Since I changed my eating habits two years ago I have lost one and a half stone, one stone of which has been since July 2014, when I started my boxing training. I am passionate about continuing to improve my health and getting slimmer. I would also like to help others do the same.

Please click here to join our group on Facebook to share ideas, support and ask questions.

Mindfulness for Depression

This week has been extremely stressful. Work has been very busy and I’ve felt under a lot of pressure. The week started on Monday with a client complaining about me and asking for me to be removed from their account and ended on Friday with a conference call with the three directors of the company and a member of my team, where I got well and truly bollocked.

I have been referred to a Mindfulness Course with CBT through the Suffolk Wellbeing service, which is designed to help people with recurring depression to avoid relapse. The course is every Friday between 6 and 8pm, so my bosses agreed that I could finish work at 5.30. Unfortunately two of the Directors asked me to do something at the last minute and I didn’t finish until 5.45 and what with getting stuck in traffic, I ended up arriving thirty minutes late.

The facilitator asked us to introduce ourselves to the person sitting next to us. The lady sitting next to me and I just looked at each other and then I said abruptly,

“So what’s yer name then?”

In a strong accent she said, “Shall I go first then?” which I heard as “Shaggal Guffirst.”

I blinked. What sort of name as Shaggal? I thought I must have misheard.

“Sorry, can you say that again?”

Again I heard, “Shaggal Guffirst.”

“Shaggal?” I said incredulously. As soon as the words left my lips I felt that I made a faux pas. The lady looked at me.

“SHALL I GO FIRST THEN?” she said slowly and loudly, as if talking to a child.

I laughed out loud and apologised. She seemed unamused.


The facilitator talked about the seven principles of mindfulness: non-judging, patience, beginner’s mind, trust, non-striving, acceptance and letting go. He explained the importance of being present and aware of everything and looking at everything as if for the first time.

“We’ll be starting with an eating meditation,” he said, picking up a bowl and a spoon.

“Did he just say eating meditation?” I thought, thinking I must have misheard again. My head was still in  a spin from the rush to arrive on time.

To my delight, it turned out that it was an eating meditation. I saw him dropping small things into the bowl, which I hoped was chocolate but which looked more like raisins. He then went around the room using the spoon to drop one or two raisins into everyone’s hands. Being mindful brought my awareness to my inner dialogue.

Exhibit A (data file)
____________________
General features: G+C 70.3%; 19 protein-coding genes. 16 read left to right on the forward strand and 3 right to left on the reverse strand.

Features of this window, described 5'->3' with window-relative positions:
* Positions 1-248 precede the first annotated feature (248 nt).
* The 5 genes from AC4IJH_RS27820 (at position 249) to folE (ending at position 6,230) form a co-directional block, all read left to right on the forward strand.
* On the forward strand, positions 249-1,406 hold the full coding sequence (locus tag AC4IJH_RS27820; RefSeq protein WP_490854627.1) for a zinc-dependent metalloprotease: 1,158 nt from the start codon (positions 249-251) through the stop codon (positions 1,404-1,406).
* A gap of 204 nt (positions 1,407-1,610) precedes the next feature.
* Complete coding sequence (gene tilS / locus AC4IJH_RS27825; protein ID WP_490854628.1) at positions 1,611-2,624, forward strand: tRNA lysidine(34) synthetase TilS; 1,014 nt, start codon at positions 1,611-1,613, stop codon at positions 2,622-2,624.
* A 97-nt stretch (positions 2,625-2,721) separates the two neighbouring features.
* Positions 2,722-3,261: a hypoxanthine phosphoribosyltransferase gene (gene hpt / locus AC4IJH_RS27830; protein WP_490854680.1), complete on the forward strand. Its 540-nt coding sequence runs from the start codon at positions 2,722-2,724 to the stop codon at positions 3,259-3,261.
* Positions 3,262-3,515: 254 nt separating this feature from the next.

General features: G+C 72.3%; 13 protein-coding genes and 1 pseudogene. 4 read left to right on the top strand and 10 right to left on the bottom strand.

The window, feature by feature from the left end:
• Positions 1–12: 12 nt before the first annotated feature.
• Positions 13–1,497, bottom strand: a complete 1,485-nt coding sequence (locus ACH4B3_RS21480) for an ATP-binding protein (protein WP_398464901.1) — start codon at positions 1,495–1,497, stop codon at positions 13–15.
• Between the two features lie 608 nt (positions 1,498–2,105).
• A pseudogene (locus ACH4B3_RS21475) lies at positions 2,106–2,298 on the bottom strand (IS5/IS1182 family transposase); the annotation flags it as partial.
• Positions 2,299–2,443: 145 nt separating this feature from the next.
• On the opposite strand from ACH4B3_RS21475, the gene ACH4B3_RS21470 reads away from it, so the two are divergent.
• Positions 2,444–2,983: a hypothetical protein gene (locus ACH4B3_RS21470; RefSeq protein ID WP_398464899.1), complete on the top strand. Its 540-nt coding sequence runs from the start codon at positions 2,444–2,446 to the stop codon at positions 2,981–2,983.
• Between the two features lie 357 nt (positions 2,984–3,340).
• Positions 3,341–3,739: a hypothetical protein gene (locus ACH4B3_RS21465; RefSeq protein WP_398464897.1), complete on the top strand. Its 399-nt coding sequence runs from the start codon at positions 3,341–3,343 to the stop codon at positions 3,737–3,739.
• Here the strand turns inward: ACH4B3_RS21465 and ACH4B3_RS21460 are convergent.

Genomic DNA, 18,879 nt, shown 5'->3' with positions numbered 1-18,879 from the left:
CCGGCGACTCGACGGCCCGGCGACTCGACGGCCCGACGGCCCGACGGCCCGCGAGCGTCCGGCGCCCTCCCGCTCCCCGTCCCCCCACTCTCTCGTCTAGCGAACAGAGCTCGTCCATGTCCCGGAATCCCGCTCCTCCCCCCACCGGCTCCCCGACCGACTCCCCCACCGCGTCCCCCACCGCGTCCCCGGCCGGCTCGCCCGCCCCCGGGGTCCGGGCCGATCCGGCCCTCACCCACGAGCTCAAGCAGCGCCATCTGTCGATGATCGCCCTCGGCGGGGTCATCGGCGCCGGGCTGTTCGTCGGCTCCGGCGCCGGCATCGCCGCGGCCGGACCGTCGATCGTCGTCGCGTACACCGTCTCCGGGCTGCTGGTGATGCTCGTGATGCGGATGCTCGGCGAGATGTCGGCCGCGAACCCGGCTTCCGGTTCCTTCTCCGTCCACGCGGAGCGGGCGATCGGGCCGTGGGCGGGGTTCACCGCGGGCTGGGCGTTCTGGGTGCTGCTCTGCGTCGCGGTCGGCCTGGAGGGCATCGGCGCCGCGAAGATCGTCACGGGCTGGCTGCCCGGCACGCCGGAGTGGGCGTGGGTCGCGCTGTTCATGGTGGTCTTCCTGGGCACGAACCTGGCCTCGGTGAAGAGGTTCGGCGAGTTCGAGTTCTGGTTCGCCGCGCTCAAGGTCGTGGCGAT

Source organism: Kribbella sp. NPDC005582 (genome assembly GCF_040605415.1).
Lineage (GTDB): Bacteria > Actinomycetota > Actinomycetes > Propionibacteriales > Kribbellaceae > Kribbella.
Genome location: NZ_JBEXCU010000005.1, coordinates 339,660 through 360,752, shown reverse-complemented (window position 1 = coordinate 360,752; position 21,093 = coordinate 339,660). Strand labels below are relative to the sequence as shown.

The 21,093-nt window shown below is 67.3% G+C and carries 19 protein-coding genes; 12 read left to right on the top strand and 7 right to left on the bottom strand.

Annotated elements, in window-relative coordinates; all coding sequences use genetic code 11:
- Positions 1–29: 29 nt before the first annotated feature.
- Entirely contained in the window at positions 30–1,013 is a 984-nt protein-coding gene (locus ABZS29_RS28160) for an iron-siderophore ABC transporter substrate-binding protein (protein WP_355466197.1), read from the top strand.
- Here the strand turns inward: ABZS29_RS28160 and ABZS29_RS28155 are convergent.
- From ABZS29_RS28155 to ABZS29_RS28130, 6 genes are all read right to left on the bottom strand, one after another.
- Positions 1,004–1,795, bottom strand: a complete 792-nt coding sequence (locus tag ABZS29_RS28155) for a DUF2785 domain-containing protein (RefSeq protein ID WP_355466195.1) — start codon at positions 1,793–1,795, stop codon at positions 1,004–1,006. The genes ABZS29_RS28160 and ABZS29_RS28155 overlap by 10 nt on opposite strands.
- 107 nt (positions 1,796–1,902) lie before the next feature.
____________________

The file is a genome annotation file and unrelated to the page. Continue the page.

“Oh crap. Is that raisins? I hate raisins.”

“I wonder if I have to eat it.”

“Think about it with a beginner’s mind, as if you’ve never seen or tried a raisin before.”

“Oh crap, he’s put two in my hand. I’m going to have to eat two.”

I wondered if eating the raisin mindfully with a beginner’s mind might mean that I did like raisins after all.

The facilitator asked us to really look at the raisins. To squeeze them, to hold them up to the light, to look at the creases, to listen them, to squeeze them next to our ears. I was amazed to hear a distinct sound as I did so.

We then placed them on our bottom lip for a few moments and noticed the sensations, before placing them in our mouths, moving them around our lips and our gums with our tongue and then finally slowly chewing and swallowing.

I have to admit, it was a very profound experience. I have read a lot of stuff about eating consciously and this brought it to a new level. I didn’t think I could enjoy my food unless I was stuffing it in my face and this exercise proved otherwise.

We moved on to a body scan meditation and it was difficult for me to be non-judging and have a beginner’s mind. I have meditated for years and I was slightly scornful of what I considered to be a “secular” form of meditation. There was a part of me however, that was very impressed that the NHS was funding a mindfulness meditation course and I felt that maybe there’s hope for the world yet. Apparently studies have proven that taking part in such a course can significantly reduce the chance of a relapse into depression.

I reminded myself of non-judging and beginner’s mind and started the meditation with that attitude. A couple of times I felt bored and wondered how on earth I would last for half an hour. I kept bringing myself back to the breath and back to the meditation. The meditation lasted for well over half an hour and I was pleasantly surprised to note that actually the time passed really quickly and when we finished, I felt extremely relaxed.

I’ve got a feeling that this mindfulness course will benefit me tremendously. It’s an eight-week course. I’ll keep you posted on my progress.